Sitecore Advanced Configuration in .config files

Sitecore allows you to create configuration sections in /configuration/sitecore/ that consists of hierarchies of configurations including lists, and it will even help you serialize the configuration to object instances.

Observe the following real life example of a configuration I created to configure lists of IP adresses and IP ranges to ignore in my web application:

<pt_restrictions>
  <restriction type="Restrictions.Model.Configuration, Restrictions">
    <ipraddresses hint="raw:AddIpAddresses" >
<address ip="127.0.0.1" />
<address ip="127.0.0.2" />
    </ipraddresses>
    <ipranges hint="raw:AddIpRanges">
      <range from="192.168.0.1" to="192.168.0.255"/>
      <range from="192.169.0.1" to="192.169.0.255"/>
    </ipranges>
  </restriction>
</pt_restrictions>

The configuration section is added to a Sitecore .config file under /configuration/sitecore/.

Please notice the “type” property “Restrictions.Model.Configuration, Restrictions” and the 2 “hint” properties. These allows Sitecore to perform some reflection magic that will map the configuration section to classes.

So let’s code. First I will create an interface that outlines my configuration, a list of Ip Addresses and a list of Ip Ranges

namespace Restrictions.Model
{
  public interface IConfiguration
  {
    IEnumerable<IpAddress> IpAddresses { get; }
    IEnumerable<IpRange> IpRanges { get; }
  }
}

I need implementations of IpAddress and IpRange. The implementations contains the XML attributes as properties:

namespace Restrictions.Model
{
  public class IpAddress
  {
    public string Ip { get; set; }
  }

  public class IpRange
  {
    public string From { get; set; }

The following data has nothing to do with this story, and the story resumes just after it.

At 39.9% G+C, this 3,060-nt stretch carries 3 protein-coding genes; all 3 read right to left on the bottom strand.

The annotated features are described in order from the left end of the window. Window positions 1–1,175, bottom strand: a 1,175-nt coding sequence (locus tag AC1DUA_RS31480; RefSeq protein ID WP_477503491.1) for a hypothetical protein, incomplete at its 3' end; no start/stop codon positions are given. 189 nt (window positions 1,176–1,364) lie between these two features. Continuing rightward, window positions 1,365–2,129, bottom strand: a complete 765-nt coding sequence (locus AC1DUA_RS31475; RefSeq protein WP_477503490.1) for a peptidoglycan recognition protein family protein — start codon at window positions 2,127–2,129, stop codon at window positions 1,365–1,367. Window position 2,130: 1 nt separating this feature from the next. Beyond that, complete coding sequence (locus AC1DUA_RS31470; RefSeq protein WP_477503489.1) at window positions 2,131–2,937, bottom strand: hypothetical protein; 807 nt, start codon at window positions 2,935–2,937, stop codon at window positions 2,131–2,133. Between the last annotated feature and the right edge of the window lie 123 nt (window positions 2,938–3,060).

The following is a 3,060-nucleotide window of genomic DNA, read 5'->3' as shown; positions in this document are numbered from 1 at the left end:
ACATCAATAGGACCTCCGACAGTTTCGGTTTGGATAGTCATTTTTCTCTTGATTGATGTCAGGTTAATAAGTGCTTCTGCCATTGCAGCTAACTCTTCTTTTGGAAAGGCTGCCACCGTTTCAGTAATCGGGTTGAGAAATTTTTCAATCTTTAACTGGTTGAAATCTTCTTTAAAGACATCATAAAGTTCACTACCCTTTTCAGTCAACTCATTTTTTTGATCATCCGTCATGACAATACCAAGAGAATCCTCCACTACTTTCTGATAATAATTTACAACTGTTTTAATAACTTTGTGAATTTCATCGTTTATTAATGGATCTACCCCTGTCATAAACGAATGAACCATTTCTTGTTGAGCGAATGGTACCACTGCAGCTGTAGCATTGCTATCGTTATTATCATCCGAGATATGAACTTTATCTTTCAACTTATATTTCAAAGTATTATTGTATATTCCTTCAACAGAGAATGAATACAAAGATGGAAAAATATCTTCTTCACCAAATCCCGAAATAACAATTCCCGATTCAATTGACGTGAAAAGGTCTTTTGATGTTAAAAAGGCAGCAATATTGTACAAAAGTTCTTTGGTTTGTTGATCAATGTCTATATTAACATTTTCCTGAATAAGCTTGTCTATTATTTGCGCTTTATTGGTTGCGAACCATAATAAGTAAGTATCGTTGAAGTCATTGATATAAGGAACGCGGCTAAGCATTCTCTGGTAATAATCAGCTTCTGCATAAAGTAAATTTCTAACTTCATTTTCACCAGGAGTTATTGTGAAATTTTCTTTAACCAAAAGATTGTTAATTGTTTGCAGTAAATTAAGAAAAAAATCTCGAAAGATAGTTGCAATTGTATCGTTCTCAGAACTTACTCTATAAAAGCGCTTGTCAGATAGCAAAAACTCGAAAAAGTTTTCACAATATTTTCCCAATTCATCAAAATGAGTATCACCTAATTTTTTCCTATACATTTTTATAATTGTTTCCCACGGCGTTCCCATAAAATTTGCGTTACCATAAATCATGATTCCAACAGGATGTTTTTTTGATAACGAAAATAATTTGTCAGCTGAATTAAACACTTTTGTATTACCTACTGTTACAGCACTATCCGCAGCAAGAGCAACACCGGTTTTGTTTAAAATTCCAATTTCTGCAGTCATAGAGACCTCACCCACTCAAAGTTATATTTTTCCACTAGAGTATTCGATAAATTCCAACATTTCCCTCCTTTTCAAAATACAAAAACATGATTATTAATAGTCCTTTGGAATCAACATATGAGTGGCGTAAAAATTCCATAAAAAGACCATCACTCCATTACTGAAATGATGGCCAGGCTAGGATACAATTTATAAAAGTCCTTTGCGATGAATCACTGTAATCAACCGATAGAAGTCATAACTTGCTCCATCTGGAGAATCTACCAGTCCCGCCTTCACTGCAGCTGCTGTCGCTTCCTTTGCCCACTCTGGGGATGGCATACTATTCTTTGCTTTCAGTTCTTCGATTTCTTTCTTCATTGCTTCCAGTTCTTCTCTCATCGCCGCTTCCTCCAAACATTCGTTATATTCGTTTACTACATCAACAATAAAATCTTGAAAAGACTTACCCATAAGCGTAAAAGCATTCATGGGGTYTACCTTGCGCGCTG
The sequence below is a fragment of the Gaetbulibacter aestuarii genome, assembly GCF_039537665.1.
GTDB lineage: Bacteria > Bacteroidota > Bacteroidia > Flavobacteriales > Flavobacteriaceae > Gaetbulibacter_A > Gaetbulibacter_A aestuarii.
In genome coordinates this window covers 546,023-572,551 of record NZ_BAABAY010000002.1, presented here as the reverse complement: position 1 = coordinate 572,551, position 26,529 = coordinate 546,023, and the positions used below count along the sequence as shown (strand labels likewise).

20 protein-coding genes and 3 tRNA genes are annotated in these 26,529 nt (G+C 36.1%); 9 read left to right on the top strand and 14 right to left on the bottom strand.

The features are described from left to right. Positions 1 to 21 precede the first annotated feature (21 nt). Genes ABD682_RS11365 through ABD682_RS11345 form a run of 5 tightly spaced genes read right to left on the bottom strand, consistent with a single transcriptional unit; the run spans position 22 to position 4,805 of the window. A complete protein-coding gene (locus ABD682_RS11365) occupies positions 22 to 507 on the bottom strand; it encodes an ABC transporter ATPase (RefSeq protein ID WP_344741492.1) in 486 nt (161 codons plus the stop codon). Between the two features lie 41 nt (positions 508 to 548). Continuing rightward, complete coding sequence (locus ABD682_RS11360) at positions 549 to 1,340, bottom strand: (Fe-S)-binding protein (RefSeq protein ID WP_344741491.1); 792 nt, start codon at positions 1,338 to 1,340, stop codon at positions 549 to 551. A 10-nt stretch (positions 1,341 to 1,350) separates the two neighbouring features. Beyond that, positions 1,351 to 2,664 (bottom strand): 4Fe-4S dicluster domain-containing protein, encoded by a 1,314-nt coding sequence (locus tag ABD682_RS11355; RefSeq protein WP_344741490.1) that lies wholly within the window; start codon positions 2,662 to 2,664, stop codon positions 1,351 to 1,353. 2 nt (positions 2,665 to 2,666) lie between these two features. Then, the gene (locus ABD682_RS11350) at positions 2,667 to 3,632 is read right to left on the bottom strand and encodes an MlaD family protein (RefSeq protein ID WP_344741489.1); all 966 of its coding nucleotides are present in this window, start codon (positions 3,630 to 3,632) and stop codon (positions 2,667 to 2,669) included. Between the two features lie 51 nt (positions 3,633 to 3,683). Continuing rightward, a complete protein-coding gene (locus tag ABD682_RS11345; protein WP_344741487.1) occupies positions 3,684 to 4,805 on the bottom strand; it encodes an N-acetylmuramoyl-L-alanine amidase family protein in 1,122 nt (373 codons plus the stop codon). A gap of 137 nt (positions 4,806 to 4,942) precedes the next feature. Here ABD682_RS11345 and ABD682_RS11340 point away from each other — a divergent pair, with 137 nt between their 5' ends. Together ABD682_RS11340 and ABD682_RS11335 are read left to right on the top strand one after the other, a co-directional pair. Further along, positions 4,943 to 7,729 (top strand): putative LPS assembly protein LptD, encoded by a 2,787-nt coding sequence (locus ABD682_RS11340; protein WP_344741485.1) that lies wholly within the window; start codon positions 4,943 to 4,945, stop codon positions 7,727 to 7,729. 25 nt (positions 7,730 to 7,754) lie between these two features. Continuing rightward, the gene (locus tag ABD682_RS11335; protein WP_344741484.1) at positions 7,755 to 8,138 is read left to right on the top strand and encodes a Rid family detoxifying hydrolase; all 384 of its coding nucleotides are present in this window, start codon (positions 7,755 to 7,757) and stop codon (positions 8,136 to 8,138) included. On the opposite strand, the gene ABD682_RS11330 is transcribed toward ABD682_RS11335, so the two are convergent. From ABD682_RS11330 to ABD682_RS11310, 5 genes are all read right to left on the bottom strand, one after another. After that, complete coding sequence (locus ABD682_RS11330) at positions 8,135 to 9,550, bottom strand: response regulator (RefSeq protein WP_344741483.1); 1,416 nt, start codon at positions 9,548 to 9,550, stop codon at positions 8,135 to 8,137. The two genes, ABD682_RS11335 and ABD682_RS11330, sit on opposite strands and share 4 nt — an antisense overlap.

public string To { get; set; }
  }
}

For the final touch,  I will assemble it all in a Configuration class. And here is where the magic lies. Remember the “hint=”raw:AddIpAddresses” and “hint=”raw.AddIpRanges”” attributes? These are method names in my class. Sitecore calls these for each Xml node:

using System.Collections.Generic;
using System.Xml;

namespace Restrictions.Model
{
  public class Configuration : IConfiguration
  {
    private readonly List<IpAddress> _ipAddresses = new List<IpAddress>();
    public IEnumerable<IpAddress> IpAddresses { get { return _ipAddresses; } }

    private readonly List<IpRange> _ipRanges = new List<IpRange>();
    public IEnumerable<IpRange> IpRanges  { get { return _ipRanges; } }

    protected void AddIpAddresses(XmlNode node)
    {
      if (node == null)
        return;
      if (node.Attributes == null)
        return;
      if (node.Attributes["ip"] == null)
        return;
      if (node.Attributes["ip"].Value == null)
        return;

      _ipAddresses.Add(new IpAddress() { Ip = node.Attributes["ip"].Value });
    }

    protected void AddIpRanges(XmlNode node)
    {
      if (node == null)
        return;
      if (node.Attributes == null)
        return;
      if (node.Attributes["from"] == null)
        return;
      if (node.Attributes["from"].Value == null)
        return;
      if (node.Attributes["to"] == null)
        return;
      if (node.Attributes["to"].Value == null)
        return;

      _ipRanges.Add(new IpRange() { From = node.Attributes["from"].Value, To = node.Attributes["to"].Value });
    }
  }
}

The final class is the repository that will use reflection magic to convert an XmlNode to a class implementation:

using System.Xml;

namespace Restrictions.Model.Repositories
{
  public class ConfigurationRepository
  {
    public IConfiguration GetConfiguration(string restrictionName)
    {
      XmlNode xmlNode = Sitecore.Configuration.Factory.GetConfigNode("pt_restrictions/restriction");
      return Sitecore.Configuration.Factory.CreateObject<IConfiguration>(xmlNode);
    }
  }
}

I use the class like this:

ConfigurationRepository rep = new ConfigurationRepository();
IConfiguration config = rep.GetConfiguration();

foreach (var ipaddress in config.IpAddresses)
  // do stuff;
  
foreach (var iprange in config.IpRanges)
  // do stuff

It looks like a big job (and it probably is) but once you get it running, it is easy to extend and use elsewhere.

MORE TO READ:

 

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About briancaos

Developer at Pentia A/S since 2003. Have developed Web Applications using Sitecore Since Sitecore 4.1.
This entry was posted in .net, c#, General .NET, Sitecore, Sitecore 5, Sitecore 6, Sitecore 7, Sitecore 8 and tagged , , , , . Bookmark the permalink.

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